Losing weight

Discussion in 'Mountain Bikes' started by bigchina, Feb 22, 2004.

  1. bigchina

    bigchina New Member

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    i've been riding XC for about 7 months and i want to get involved in some racing. i just put together a new bike from new parts and parts left over from my '04 hard rock and i want to get it as light as i can, or at least shed most of the unnecessary pounds. i don't really know what areas are considered "heavy" from those that are fairly light. i was hoping you guys (or gals) could help point out which areas i could improve on as far as weight goes. here is my current setup:

    Frame: 2003 Jamis Komodo 21"(4.0lbs)
    F. Derailleur: Shimano LX (123 grams)
    R. Derailleur: Shimano Deore (300 grams)
    Fork: Marzocchi MZ Comp 100mm, steel steerer, elastomer/coil spring
    Headset: Cane Creek ZS-2 (117 grams)
    Brakes: Tektro IO mechanical disc brakes 6" rotors
    Crank: Truvativ ISO Flow, alloy
    Chainrings: 42t Cr-Mo x 32t heat-treated Cr-Mo x 22t heat-treated Cr-Mo
    Shifter/Brake Levers: Deore Mega 9 (439 grams)
    Cassette: 9 speed Shimano XT
    Rims: Alex DM-20 (around 600 grams)
    Tires: Specialized Enduro Sport, wire bead
    Handlebar: Alloy, 38mm rise, 9 degree sweep
    Stem: Specialized Mobius, alloy, 10 degree rise
    F. Hub: Joy-Tech, double sealed loose ball w/ alloy QR
    R. Hub: Joy-Tech, freehub, double sealed loose ball w/ alloy QR
    Saddle: Specialized Body Geometry Sport ATB
     
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  2. Hecubus

    Hecubus New Member

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    If you want to loose weight fast, tires are the first place to look. You can sometimes drop anywhere from 1/2 to maybe 2 pounds merely by changing tires. Pick up a set of light racing tires and tubes. Other than that, your bikes componentry ain't too shabby but none of it is really race lite stuff. You will need to do some major upgrading to loose significant weight. The fork/post/bar/stem areas are usually the easiest to start with and make some of the most significant weight savings. Drivetrain component weight isn't that significantly different from the higher end groups so you might want to leave that for last.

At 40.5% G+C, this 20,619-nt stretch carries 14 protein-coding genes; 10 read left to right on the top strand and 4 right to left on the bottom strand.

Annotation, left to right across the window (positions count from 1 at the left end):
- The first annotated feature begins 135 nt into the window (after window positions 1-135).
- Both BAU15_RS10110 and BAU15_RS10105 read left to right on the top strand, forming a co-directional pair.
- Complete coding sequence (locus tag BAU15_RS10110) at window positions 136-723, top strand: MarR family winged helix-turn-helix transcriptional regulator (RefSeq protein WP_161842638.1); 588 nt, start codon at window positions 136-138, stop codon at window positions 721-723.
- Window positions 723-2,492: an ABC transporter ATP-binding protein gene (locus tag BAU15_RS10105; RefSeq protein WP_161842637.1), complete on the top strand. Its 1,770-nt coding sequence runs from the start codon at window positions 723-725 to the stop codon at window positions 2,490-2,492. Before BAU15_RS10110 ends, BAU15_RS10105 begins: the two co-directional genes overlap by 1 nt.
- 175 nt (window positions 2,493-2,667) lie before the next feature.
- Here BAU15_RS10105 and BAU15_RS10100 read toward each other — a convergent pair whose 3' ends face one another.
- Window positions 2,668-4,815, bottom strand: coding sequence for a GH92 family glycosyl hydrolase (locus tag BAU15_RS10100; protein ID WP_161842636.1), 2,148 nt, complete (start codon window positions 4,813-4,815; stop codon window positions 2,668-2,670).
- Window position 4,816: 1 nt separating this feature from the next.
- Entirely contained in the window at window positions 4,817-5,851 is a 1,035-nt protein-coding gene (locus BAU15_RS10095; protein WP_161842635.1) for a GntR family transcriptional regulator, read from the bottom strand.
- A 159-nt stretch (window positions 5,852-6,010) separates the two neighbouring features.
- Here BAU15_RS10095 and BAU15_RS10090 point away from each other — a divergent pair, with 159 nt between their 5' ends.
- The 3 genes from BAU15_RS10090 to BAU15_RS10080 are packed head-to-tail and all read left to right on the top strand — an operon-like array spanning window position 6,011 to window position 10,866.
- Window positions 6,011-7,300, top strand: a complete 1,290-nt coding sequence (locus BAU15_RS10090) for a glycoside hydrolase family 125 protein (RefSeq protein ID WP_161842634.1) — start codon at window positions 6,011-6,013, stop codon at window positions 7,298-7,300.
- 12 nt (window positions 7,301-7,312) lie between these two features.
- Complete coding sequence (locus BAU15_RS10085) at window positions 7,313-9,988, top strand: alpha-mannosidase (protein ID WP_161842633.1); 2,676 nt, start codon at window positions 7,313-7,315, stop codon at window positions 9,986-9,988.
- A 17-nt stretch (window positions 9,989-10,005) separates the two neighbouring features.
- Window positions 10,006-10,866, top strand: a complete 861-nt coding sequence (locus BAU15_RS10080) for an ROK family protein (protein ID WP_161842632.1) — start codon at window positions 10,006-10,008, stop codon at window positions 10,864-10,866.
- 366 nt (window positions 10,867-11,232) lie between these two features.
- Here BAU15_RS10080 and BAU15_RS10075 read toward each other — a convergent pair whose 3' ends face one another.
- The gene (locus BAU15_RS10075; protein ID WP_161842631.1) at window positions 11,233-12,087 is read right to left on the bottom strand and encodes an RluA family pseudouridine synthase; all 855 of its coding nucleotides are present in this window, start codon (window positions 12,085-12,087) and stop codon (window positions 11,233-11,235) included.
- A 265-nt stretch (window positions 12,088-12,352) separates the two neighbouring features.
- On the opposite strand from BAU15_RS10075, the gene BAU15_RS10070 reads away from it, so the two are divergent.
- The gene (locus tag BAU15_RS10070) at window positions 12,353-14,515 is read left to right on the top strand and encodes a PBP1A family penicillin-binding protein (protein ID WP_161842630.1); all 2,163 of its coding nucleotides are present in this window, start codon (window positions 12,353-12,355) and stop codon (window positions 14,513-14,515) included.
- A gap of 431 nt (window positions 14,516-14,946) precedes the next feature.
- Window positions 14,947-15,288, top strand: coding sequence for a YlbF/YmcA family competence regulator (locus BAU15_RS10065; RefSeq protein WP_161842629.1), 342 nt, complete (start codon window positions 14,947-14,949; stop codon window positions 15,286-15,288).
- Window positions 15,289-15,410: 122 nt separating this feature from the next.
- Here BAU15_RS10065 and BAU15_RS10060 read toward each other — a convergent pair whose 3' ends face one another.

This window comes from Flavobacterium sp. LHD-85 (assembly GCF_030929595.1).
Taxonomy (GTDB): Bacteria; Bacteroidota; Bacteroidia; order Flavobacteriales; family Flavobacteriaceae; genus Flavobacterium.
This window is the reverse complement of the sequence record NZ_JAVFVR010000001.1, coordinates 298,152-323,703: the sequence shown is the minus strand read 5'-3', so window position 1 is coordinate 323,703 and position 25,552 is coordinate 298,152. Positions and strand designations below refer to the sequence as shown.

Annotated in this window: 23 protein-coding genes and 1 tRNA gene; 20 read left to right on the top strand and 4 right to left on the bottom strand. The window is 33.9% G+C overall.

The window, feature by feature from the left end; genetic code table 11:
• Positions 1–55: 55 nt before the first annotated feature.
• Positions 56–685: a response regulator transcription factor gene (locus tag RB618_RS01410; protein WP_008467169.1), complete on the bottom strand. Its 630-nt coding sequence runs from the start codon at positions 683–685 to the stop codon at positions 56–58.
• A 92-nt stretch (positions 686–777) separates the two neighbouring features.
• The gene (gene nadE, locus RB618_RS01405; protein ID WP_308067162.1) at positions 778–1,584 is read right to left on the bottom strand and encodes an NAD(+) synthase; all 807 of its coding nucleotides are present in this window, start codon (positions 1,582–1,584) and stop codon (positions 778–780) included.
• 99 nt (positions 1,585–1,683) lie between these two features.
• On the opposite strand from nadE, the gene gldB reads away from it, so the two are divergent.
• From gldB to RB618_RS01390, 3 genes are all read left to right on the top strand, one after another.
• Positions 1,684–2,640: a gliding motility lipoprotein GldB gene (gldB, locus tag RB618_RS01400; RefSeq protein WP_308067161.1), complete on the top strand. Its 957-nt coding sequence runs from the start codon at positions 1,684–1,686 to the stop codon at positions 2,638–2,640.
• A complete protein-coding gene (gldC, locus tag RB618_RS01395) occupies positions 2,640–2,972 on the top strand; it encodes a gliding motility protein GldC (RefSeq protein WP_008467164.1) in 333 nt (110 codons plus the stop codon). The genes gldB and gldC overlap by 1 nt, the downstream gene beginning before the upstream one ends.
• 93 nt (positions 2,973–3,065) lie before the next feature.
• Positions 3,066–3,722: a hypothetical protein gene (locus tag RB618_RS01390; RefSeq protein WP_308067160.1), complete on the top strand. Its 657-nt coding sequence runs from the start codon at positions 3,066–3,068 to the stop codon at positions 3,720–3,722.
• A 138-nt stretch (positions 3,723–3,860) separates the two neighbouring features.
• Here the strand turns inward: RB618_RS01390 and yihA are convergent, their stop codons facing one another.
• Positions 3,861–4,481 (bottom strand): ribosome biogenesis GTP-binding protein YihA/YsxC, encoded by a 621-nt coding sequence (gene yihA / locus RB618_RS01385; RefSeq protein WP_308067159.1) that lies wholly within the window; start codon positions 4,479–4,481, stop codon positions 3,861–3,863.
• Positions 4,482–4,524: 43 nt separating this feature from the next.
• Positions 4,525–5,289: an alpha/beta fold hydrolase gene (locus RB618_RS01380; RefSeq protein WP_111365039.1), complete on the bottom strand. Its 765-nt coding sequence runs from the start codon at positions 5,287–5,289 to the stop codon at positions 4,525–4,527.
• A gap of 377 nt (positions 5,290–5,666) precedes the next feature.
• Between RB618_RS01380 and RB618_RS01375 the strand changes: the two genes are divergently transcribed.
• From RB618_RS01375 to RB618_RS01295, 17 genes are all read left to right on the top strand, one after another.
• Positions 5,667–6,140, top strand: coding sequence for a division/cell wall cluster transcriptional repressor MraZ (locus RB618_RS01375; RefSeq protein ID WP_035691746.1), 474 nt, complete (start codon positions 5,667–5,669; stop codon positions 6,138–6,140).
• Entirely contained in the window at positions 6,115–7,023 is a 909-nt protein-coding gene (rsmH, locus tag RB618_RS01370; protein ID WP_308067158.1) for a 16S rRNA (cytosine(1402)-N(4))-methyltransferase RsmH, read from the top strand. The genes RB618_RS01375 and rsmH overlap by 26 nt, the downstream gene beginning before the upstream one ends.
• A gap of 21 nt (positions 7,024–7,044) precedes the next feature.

3. bigchina

    bigchina New Member

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    cool, that gives me something to think about. on the subject of tires, ive looked around, but i havent been very successful in finding a light XC tire. i dont want tubeless or something too wide. i'm looking for something around 2-2.1", fast tread for mostly hardpack, some sand, some rock. i dont usually ride in mud so i dont care about mud traction. any suggestions?
     
  4. damiansmith

    damiansmith New Member

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    I am looking for much the same thing, I have really crappy Bontragers on a Trek 8000 and am going through all the tire reviews here :-
    http://www.mtbreview.com/reviews/tire/
    Haven't decided on what yet but still have a month or so till I dust of the bike ..
     
  5. Hecubus

    Hecubus New Member

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    Michelin Comp S Light and Hutchinson Python Air Light are some of your best bets. Both are 2.0. The Comp S is one of the best all around tires and the Python is probably the best dry condition/hardpack tread out there. Both tires weigh in at under 500 grams. Also remember to get a relatively light tube. Some cheopo deneric tubes can weight over half a pound more than a good light tube.
     
  6. Ghr7891

    Ghr7891 New Member

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    I ride the comp s and It is a very good tire. I ride on slightly rocky xc trails, and even though they are the only tire I have used they are great.
     
  7. bigchina

    bigchina New Member

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  8. Hecubus

    Hecubus New Member

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    You are looking at the same tire. One store has it cheaper, thats all. Pythons only come in kevlar bead. Both the Comp S and Python are available it tube and tubeless versions.
     
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